One Week To Go: Qantas Brings Forward International Restart Again

After an 18 month hiatus, Australian airline Qantas is back. Some international flights are resuming as soon as November 1, and on Friday, the airline announced they would bring a raft of other flight resumption dates forward.

Qantas is resuming some international flights from November 1. Photo: Qantas

Gamble pays off for Qantas

Qantas took a punt a couple of months ago, timetabling in some international flights to resume in mid-December, a move many viewed as unrealistic. But Australia’s soaring vaccination rates are seeing Australia’s border restrictions and travel bans fall away, and Qantas is about to roar back into the air.

As previously announced, Qantas will resume scheduled services between Sydney and Los Angeles and Sydney and London on Monday, November 1. On Friday, Qantas brought the planned flight resumption dates on several other routes forward.

Flights between Sydney to Singapore will resume on 23 November 2021, four weeks earlier than scheduled. Qantas will bring flights between Sydney and Nadi forward by 12 days to December 7. Flights between Sydney and Johannesburg will now resume on January 5, three months earlier than previously announced. Elsewhere on the network, flights between Sydney and Bangkok will now resume on January 14.

Flights to Honolulu, Vancouver, Tokyo, and New Zealand are still scheduled to commence from mid-December. There is still no firm date for resuming flights to destinations such as Santiago and New York.

“In recent weeks, sales on international flights to and from Sydney have outstripped sales on domestic flights,” said Qantas CEO Alan Joyce today.

On Friday, Qantas said it would bring forward the restart date for several long-haul routes. Photo: Qantas

Flights out of Melbourne also brought forward

Hot on the heels of Friday morning’s announcement regarding these ex-Sydney flights, news later in the day that Melbourne would lift quarantine requirements on vaccinated inbound travelers saw Qantas bring forward ex-Melbourne flight resumption dates.

Qantas flights between Melbourne and London will be brought forward to November 6, 2021, six weeks earlier than scheduled, operating two days per week with 787 aircraft and ramping up to daily from 18 December 2021.

Qantas will bring Qantas flights between Melbourne and Singapore forward to November 22, 2021, three weeks ahead of schedule, operating three days per week with A330 aircraft and ramping up to daily from 18 December. Also heading out of Melbourne is Jetstar, recommending flights to Singapore.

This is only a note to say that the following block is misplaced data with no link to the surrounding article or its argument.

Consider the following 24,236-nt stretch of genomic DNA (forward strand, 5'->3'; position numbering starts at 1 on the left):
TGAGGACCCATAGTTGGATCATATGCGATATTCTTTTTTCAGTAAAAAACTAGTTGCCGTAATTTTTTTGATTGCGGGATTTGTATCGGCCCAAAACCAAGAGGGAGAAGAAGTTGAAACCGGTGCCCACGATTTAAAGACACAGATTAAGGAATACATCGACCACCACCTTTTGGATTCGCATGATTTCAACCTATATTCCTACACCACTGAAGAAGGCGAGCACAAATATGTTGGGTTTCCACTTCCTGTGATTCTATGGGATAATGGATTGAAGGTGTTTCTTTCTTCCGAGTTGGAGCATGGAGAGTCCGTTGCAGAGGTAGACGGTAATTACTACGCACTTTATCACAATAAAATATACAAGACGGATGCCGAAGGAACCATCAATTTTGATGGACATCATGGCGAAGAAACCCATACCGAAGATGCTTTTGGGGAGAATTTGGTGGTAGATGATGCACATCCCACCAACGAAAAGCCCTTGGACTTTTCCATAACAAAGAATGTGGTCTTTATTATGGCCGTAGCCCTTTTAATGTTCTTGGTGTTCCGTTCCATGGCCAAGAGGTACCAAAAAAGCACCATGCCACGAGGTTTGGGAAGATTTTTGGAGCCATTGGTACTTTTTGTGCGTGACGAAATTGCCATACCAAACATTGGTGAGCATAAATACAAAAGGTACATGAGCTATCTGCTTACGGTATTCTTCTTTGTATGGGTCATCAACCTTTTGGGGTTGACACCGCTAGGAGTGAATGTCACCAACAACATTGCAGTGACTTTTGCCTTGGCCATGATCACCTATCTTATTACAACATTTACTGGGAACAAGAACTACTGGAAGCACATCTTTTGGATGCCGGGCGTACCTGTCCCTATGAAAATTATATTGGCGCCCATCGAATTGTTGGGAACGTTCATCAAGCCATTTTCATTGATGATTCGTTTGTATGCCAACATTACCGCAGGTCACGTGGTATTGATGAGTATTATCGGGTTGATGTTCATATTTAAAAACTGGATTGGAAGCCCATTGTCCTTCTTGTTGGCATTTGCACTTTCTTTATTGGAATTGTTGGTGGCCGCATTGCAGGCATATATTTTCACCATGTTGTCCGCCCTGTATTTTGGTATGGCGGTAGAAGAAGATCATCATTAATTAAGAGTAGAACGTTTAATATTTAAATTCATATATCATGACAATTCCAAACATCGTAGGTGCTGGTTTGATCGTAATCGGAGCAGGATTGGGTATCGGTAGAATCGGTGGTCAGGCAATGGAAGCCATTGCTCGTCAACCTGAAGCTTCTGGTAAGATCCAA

Qantas says flights from Melbourne to Los Angeles will restart from 18 December 2021, with other destinations scheduled to recommence in the new year. The airline adds they will look at bringing forward additional destinations if possible.

“It’s great to see Melbourne reopening, and the decision by the Victorian Government to remove quarantine requirements for fully vaccinated travelers will make it easier for people to take the trips they’ve been longing to take,” said Qantas CEO Alan Joyce on Friday. “We’ve immediately brought forward our flights from Melbourne to Singapore and London in response.”

Qantas international flights from Melbourne have also been brought forward. Photo: Qantas

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Qantas jumps on an opportunity

What’s brought on this rapid about-face in Australia? It is, if you like, a perfect storm of events. After a slow start, vaccination rates have soared. Fifty-nine percent of adult Australians are now fully vaccinated, but this is higher in the bigger cities of Sydney (83%) and Melbourne (72%).

After months of lockdowns in both cities, everyone is over it. Some elections are coming up, and voting is compulsory in Australia. A large number of Australians are born overseas with close family offshore who they cannot see. Many more did travel extensively for work. People want their lives back. The politicians who set the draconian rules can sense tolerance levels are wearing very thin and are acting accordingly.

It cannot come a moment too soon for Qantas, who’ve long agitated for Australian safely re-opening. On Friday, CEO Alan Joyce said the last 20 months had been the most challenging in the airline’s 100-year history. He’ll be so happy his planes are about to take off again he’ll probably go down to the airport this weekend and start restocking those drinks carts himself.